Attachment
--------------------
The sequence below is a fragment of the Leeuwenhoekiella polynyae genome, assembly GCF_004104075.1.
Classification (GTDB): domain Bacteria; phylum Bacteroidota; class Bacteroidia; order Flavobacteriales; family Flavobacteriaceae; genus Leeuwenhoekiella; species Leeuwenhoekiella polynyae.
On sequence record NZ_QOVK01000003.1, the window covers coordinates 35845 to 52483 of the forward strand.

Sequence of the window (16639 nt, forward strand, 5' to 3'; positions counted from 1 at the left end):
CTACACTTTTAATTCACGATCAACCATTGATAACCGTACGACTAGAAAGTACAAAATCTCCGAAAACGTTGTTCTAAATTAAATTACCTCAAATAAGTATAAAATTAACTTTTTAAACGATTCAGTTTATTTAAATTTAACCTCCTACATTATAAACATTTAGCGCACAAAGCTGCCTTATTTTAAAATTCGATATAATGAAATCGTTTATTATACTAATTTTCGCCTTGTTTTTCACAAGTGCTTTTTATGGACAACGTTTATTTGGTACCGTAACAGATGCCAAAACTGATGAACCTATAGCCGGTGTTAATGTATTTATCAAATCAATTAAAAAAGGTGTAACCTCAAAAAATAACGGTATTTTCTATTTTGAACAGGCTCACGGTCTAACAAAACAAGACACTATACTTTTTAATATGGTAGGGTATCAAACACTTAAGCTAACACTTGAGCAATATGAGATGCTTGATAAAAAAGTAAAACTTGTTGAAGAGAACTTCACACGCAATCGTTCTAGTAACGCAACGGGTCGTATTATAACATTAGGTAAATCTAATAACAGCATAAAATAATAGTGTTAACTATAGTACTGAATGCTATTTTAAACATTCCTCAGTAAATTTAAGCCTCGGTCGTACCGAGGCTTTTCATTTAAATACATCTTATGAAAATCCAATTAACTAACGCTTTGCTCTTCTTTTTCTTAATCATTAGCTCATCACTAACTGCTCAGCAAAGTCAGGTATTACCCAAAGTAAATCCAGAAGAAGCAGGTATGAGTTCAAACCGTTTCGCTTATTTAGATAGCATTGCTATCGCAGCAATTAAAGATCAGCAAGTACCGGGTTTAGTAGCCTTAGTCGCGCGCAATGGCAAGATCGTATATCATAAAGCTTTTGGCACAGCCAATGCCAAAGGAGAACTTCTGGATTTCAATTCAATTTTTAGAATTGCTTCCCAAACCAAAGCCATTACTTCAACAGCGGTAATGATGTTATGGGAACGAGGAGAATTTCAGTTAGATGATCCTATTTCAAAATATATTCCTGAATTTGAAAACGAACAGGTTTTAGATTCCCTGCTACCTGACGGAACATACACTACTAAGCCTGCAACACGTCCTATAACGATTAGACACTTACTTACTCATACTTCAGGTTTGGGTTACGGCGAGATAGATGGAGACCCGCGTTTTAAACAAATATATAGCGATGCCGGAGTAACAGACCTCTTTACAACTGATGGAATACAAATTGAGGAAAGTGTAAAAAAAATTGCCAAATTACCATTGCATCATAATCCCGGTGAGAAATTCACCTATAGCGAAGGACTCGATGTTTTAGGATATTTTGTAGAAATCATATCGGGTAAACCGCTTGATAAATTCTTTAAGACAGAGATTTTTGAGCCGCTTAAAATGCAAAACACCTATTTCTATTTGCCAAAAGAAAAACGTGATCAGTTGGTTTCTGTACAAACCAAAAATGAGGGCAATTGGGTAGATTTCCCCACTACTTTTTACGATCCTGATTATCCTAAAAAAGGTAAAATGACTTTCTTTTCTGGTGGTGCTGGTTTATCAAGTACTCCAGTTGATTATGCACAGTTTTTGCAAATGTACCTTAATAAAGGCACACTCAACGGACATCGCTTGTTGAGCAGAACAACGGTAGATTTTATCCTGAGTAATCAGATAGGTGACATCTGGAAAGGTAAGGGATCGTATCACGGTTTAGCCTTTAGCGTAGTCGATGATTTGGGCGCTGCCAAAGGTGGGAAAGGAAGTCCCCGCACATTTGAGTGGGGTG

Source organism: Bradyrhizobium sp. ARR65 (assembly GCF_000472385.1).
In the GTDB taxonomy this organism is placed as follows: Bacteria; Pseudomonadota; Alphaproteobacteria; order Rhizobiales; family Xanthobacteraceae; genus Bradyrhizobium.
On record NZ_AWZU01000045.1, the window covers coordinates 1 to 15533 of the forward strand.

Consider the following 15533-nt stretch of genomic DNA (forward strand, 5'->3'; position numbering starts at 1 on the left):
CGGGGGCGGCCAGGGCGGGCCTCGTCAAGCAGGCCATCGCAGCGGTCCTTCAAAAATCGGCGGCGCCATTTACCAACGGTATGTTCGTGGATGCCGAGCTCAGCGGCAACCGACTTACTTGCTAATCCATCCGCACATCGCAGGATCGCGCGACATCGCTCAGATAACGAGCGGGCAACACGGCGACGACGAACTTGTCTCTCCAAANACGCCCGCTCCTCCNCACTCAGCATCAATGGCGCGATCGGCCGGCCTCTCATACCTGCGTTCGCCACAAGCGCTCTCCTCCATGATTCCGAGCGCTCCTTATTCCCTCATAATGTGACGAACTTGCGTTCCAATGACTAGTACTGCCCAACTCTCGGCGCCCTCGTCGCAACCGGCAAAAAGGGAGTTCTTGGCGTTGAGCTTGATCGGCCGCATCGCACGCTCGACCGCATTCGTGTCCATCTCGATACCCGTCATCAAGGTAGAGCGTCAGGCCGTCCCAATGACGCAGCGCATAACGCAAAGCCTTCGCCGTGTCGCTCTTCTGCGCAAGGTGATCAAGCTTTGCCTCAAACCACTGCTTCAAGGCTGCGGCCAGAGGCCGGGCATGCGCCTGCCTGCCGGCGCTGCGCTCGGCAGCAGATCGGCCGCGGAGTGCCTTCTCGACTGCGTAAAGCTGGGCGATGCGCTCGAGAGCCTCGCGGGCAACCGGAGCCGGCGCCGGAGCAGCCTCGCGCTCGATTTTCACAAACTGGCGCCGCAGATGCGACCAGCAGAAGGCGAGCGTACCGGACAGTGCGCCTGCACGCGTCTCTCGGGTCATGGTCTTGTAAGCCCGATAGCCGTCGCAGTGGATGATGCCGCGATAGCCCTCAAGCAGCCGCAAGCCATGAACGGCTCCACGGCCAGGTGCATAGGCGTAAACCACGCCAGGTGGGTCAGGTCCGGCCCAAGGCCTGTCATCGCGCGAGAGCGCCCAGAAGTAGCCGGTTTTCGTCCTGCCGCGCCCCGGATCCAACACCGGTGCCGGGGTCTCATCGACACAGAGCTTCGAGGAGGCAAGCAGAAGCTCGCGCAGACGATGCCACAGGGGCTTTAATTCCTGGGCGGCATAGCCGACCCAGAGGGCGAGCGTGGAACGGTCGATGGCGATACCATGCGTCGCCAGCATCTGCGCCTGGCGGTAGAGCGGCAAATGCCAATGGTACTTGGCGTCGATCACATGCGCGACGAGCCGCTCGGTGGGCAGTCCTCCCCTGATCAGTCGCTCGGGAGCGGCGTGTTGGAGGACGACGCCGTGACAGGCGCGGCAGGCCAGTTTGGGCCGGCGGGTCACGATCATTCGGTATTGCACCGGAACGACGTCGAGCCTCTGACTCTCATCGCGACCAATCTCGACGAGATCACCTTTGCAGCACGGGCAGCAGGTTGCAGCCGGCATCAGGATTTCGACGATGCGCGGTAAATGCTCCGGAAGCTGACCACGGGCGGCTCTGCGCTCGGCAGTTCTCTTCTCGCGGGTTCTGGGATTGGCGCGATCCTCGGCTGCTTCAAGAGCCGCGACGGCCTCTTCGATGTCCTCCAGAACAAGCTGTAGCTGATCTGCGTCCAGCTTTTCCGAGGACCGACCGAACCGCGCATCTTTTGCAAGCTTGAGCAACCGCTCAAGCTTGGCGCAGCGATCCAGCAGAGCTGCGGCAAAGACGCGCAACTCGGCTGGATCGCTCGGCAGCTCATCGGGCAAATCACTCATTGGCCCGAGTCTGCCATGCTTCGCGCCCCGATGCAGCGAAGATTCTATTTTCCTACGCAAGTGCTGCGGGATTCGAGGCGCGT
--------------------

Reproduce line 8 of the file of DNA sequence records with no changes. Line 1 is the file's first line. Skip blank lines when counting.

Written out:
On record NZ_AWZU01000045.1, the window covers coordinates 1 to 15533 of the forward strand.